Assuming it completes its acquisition of Sun, Oracle could deliver still another Exadata refresh; Teradata, Netezza, and other pure-play analytic competitors have promised to deliver much more in terms of both speed (chiefly via solid state disk drives and flash cache modules) and capacity (thanks to ever-expanding aerial densities).
Finally, new entrants will emerge to push the Big Data envelope still further.
Columnar is Hot
This year, players seemed to warm up to the idea of the columnar store as the repository of choice for analytic requirements. This actually cut both ways, with several row-based vendors touting come-to-columnar deliverables, even as at least one columnar player (Vertica) trumpeted the availability of a row-based capability in its flagship product.
Oracle is the most prominent columnar convert. It introduced Exadata-only support for column-based compression in Oracle 11g R2 this September. Elsewhere, analytic database stalwart Greenplum unveiled a columnar implementation of its own, the dauntingly dubbed Polymorphic Data Storage. Finally, columnar player Vertica debuted a new row-based capability called FlexStore as part of its Vertica 3.5 platform refresh this summer.
Expect more on the columnar front in 2010. Industry watcher Curt Monash, who actively tracks the analytic database space, notes that columnar specialist VectorWise has teamed up with Ingres Corp. (the commercial steward of the open source Ingres database) to develop what amounts to a row/column hybrid. It's slated to appear sometime next year, according to Monash.
Analytics Reloaded: BI and the Post-Analytic Age
Tired of plain old analytics? This year, vendors started talking up "advanced analytics" as the latest, greatest, and most promising spin on analytic technology to date.
Forget about the data warehouse-driven reporting or OLAP applications to which your boss has long been partial. Advanced analytics prescribes the use of extremely complex (often SQL-driven) queries or best-of-breed predictive analytic tools. IBM says advanced analytics also entails the top-to-bottom reorganization of a company's existing business processes; such was Big Blue's pitch with the Business Analytic Optimization (BAO) service it unveiled in April. IBM, as a matter of fact, bet huge on analytics in 2009: all told, it launched BAO, spent $1.2 billion for SPSS, and unveiled a "Smart Analytic" appliance based on RISC/Unix hardware and Cognos software, with middleware assists from DB2 and WebSphere.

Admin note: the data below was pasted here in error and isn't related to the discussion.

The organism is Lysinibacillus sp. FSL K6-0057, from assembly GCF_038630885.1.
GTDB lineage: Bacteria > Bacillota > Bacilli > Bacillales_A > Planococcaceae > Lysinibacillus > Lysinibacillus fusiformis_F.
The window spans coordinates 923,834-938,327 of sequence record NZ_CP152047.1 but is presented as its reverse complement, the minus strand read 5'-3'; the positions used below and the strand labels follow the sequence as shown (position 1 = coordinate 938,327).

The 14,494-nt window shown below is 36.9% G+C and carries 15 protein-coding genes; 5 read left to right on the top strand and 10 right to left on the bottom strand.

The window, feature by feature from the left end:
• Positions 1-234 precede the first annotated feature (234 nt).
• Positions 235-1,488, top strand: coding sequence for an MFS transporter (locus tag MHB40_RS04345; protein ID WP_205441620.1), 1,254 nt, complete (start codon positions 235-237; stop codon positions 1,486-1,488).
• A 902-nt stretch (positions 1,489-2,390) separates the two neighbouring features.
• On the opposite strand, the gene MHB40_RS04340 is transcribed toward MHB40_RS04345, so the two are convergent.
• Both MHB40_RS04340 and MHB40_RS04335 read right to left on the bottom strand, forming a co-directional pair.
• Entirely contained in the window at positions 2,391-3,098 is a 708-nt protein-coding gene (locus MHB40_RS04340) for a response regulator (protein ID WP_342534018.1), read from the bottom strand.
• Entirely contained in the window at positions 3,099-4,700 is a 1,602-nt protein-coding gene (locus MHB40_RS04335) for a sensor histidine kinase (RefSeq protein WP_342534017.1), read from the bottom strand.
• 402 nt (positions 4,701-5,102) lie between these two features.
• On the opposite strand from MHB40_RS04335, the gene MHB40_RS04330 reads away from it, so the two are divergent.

There's a sense in which BI has already entered the post-analytic age. According to TDWI Research, nearly 40 percent of shops are currently practicing advanced analytics. They're just getting started: by 2012, says TDWI research analyst and veteran industry watcher Philip Russom, fully 85 percent of organizations will be doing as much.
Vendors are already brushing up on their advanced analytic talking points. Netezza, for example, says it's preparing a big advanced analytics push for next year; and at its Partners user conference this October, Teradata Corp. discussed advanced analytics in tandem with analytics powerhouse SAS. Look for more on the advanced analytic tip in 2010. Microsoft hasn't yet weighed in.
Although some BI and DW players had previously flirted with cloud computing, this was the year in which BI-in-the-Clouds really soared.
This year we saw a downpour -- a cloudburst? -- of cloud-related offerings, with enhanced packages from bleeding-edge adopter Vertica and brand new offerings from Aster Data Systems, IBM, Oracle, Teradata, and others.
Also this year, software-as-a-service players such as Birst, Good Data, Oco, and PivotLink started talking up the inevitability of SaaS BI. Most of these vendors also argued that the demise of SaaS BI pioneer LucidEra -- which went out of business in July -- was more a function of a brutal economic climate than a referendum on the SaaS BI model; industry watchers noted.
Finally, this was the year in which free and/or open source software (F/OSS) arguably went mainstream, at least with BI buyers. About 25 percent of all companies were using F/OSS BI tools in 2009 according to BI and DW consultant Mark Madsen, who conducted a survey of F/OSS BI usage.
What's more, Madsen found, fully 40 percent of small shops and nearly one-third of large organizations were in the process of evaluating F/OSS BI offerings.
The inescapable upshot, according to Madsen, is that F/OSS BI has at long last crossed a threshold -- into respectability.